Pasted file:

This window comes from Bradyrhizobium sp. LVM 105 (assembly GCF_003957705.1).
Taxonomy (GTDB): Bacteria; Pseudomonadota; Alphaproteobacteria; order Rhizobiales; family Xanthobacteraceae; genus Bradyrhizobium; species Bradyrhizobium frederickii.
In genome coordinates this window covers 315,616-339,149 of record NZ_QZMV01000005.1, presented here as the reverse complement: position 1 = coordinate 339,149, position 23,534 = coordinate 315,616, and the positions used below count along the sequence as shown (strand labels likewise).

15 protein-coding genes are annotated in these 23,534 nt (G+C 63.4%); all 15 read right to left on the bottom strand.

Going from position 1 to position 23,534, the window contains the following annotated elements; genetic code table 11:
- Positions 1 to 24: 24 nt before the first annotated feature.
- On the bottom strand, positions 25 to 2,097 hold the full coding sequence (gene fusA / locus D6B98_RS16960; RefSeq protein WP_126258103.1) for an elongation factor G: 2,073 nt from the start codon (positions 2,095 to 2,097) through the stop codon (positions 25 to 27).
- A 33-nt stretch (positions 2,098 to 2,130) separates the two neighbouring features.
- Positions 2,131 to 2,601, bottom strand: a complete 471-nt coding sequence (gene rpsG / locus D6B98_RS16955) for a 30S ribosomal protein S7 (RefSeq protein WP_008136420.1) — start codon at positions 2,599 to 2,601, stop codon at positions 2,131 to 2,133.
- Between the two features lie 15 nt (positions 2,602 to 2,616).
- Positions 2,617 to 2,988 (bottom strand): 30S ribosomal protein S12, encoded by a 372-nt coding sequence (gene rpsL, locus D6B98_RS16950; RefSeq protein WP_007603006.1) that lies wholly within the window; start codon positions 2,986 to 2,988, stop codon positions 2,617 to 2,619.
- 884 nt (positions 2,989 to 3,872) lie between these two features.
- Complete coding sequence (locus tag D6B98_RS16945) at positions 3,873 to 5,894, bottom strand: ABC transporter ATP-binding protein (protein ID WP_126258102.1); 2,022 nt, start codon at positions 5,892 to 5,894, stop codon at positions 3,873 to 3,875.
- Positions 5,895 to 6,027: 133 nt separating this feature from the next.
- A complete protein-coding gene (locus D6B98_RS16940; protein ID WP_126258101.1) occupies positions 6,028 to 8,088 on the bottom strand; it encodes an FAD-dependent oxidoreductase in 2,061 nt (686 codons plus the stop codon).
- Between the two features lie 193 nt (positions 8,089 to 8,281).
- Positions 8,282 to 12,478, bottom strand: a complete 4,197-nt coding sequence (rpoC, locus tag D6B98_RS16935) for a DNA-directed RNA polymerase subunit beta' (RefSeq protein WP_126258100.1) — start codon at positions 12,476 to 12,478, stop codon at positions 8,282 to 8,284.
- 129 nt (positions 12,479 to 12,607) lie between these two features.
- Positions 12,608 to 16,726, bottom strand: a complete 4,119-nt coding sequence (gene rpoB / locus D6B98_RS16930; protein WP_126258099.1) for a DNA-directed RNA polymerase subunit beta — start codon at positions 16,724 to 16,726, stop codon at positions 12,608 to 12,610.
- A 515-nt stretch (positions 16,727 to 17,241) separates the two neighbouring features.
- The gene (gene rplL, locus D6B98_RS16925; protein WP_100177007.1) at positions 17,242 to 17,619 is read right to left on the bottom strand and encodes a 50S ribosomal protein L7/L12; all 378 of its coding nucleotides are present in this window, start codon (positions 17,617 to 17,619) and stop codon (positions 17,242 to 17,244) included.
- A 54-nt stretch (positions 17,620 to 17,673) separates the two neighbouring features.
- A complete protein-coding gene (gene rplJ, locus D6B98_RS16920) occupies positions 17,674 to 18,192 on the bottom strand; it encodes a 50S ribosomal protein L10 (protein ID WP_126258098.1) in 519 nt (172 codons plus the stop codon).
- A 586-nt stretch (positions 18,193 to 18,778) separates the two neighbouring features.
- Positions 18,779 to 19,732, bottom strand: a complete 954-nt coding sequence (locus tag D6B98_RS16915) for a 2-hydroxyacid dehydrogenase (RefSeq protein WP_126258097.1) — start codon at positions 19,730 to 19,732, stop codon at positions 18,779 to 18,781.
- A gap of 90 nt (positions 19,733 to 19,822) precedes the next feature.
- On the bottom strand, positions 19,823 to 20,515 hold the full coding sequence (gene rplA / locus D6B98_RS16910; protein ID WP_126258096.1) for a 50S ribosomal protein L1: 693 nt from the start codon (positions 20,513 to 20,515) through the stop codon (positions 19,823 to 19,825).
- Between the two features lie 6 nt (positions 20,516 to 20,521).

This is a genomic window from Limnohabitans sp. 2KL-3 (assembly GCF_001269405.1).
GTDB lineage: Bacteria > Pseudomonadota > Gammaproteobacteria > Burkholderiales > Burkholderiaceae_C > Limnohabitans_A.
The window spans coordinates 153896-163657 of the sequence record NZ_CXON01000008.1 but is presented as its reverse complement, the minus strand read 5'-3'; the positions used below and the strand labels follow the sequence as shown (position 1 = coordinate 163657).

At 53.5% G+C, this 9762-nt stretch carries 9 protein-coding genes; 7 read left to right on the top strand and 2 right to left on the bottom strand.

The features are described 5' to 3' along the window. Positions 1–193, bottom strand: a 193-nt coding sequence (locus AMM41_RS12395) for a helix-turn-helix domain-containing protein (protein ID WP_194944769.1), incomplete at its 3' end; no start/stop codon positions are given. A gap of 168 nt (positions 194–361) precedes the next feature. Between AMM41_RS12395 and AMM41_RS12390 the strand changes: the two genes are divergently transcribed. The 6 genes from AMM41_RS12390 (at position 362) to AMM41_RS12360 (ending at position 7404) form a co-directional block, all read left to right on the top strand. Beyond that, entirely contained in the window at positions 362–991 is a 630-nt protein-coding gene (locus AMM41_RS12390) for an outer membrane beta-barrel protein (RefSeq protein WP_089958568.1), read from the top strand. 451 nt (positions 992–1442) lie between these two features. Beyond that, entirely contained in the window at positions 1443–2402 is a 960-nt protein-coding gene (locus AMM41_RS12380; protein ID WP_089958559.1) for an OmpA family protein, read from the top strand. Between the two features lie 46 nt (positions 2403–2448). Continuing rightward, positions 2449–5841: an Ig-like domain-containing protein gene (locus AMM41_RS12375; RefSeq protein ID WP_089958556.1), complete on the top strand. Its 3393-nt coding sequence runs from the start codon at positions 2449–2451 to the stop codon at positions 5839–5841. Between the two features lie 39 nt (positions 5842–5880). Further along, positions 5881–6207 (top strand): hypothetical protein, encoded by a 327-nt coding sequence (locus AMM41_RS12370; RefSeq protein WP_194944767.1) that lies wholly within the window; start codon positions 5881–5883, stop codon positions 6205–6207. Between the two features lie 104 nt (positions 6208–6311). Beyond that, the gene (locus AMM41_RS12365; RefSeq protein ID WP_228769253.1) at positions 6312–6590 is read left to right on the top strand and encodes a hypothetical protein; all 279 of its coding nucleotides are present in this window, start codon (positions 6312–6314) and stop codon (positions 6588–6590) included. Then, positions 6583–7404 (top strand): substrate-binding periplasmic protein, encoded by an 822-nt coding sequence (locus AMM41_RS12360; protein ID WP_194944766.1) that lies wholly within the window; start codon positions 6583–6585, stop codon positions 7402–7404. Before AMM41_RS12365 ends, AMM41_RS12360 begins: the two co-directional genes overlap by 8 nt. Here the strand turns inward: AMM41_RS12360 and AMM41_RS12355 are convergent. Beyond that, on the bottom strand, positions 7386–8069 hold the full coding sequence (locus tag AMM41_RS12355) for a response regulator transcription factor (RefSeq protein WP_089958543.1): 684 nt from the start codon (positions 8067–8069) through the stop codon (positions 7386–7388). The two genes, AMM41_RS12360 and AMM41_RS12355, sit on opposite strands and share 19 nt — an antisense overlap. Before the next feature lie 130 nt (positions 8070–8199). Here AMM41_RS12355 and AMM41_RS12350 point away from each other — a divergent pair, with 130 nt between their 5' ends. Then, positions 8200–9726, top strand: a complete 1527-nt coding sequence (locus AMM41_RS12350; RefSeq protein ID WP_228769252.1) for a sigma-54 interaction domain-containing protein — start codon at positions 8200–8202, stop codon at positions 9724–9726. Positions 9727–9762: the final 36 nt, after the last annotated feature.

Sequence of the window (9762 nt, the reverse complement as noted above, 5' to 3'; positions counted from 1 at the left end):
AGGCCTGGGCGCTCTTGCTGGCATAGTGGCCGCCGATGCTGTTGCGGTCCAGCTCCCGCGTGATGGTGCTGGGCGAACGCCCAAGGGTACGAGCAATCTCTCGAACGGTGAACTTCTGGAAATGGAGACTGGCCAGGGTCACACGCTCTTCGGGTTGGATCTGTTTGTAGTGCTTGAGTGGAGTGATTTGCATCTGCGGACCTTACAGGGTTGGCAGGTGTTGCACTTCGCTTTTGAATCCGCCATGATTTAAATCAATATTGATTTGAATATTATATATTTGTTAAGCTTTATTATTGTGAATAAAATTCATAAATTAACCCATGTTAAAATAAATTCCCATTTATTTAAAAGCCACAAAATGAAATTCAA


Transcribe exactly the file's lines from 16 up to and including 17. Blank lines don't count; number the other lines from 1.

- Between the two features lie 193 nt (positions 8,089 to 8,281).
- Positions 8,282 to 12,478, bottom strand: a complete 4,197-nt coding sequence (rpoC, locus tag D6B98_RS16935) for a DNA-directed RNA polymerase subunit beta' (RefSeq protein WP_126258100.1) — start codon at positions 12,476 to 12,478, stop codon at positions 8,282 to 8,284.